Indulge in these nutritional winners
It’s January 6, and while many people around the world are celebrating Epiphany, here’s mine: Vegetables are good for you.
It can be very confusing, even frustrating to know what to eat to be healthy. There are so many, often conflicting diets and nutritional philosophies out there. I’ve looked pretty closely at most of these diets, and believe that each one likely works really well for some people, and others work really well for some other people, and not one is perfect for everyone. Finding what works best for you is an individual process, but what holds true across the board is that vegetables are good for you.
Dietary recommendations come in all shapes and sizes. There are the low-carb pushers and high-carb promoters; the meat-backers and vegetarian/vegan bunch; the milk champions and the non-dairy crowd; the whole grain advocates, and the gluten-/grainfree set… but you can always eat more vegetables and know that no matter what flavor nutritional theorist you are with, you’ll get that very satisfying nod of approval.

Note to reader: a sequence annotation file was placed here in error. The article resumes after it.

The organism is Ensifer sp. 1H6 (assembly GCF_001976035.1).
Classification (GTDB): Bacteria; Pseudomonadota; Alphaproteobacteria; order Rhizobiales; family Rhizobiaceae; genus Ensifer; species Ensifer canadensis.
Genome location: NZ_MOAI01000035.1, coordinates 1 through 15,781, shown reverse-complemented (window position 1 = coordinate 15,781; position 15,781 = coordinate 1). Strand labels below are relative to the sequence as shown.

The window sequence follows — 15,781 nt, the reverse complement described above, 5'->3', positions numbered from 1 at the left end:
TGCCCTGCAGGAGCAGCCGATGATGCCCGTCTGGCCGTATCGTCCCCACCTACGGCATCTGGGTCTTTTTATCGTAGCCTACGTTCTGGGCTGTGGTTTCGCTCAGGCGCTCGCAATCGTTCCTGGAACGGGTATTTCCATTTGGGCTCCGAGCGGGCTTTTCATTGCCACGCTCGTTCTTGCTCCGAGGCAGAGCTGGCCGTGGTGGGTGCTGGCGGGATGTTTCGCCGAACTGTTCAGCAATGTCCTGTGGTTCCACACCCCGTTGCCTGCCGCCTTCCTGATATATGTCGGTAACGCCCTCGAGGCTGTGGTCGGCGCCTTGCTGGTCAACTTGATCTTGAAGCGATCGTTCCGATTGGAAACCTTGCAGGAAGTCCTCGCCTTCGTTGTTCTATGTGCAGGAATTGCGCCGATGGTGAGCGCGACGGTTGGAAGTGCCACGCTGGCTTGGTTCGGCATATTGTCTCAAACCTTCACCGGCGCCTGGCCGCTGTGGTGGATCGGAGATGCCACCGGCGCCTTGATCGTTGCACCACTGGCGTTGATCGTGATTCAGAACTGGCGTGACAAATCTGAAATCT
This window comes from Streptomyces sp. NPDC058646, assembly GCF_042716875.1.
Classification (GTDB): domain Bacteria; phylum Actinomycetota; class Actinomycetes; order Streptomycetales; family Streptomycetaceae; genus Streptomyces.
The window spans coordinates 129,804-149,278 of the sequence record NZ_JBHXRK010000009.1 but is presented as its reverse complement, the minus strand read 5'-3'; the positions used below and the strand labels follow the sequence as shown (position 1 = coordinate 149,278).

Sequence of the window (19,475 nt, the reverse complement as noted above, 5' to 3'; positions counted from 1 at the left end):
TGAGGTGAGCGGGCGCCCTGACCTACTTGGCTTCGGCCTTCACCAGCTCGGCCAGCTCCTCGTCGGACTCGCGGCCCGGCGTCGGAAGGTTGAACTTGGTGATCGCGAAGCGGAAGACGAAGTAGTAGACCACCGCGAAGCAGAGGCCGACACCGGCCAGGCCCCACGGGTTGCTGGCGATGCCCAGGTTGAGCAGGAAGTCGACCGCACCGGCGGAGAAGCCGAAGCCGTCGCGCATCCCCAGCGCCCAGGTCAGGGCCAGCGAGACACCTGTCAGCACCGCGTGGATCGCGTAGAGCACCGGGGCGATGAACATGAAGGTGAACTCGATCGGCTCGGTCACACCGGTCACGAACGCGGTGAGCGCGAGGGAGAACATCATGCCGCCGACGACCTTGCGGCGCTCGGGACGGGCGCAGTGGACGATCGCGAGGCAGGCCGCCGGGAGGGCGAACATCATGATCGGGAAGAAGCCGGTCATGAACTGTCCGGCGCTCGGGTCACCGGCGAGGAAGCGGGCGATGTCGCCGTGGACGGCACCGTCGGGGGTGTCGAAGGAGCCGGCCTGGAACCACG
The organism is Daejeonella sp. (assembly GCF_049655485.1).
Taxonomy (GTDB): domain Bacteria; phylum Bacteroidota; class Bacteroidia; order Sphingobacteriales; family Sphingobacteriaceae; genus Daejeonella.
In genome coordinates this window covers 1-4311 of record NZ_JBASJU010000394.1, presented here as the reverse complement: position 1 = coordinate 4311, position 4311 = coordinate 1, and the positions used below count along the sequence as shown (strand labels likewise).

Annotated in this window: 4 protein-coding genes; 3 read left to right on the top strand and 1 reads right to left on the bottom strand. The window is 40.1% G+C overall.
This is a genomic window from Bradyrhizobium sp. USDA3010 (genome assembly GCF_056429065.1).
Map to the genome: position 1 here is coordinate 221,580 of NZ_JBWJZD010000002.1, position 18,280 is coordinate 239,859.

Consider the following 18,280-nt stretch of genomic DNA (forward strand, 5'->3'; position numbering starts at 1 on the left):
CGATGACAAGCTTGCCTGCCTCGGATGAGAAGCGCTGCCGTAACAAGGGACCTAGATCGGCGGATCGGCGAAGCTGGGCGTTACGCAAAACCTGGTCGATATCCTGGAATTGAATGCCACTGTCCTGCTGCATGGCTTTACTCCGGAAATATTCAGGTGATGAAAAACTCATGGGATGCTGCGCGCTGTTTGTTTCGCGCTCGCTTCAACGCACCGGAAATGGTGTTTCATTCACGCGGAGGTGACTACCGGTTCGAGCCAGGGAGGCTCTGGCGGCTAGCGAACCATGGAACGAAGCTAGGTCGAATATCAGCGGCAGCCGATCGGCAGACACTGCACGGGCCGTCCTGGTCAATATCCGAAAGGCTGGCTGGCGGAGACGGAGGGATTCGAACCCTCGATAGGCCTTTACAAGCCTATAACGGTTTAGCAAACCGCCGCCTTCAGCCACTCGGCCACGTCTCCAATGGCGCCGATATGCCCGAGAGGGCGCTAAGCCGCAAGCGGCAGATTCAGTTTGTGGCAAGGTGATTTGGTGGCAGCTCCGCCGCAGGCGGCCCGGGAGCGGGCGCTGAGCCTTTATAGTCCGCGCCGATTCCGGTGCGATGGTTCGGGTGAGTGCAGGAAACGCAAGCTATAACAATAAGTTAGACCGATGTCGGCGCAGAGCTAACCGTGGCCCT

Unfortunately, according to a state-by-state study done by the CDC, we, American adults, are not doing well in the vegetable department. Our daily consumption of both fruit and vegetables actually seems to be decreasing, and if you ask me the government’s target was too low to begin with. The hope was to get just 50% of adults to eat three or more servings of vegetables a day, and not a single state was able to meet that goal. So, be radical, buck the trend, eat more vegetables in 2011, and let’s start to turn this thing around.
For more information, check in with the Harvard School of Public Health, where you’ll find detailed explanations of the many health benefits and some suggested ways to eat more vegetables, including recipes.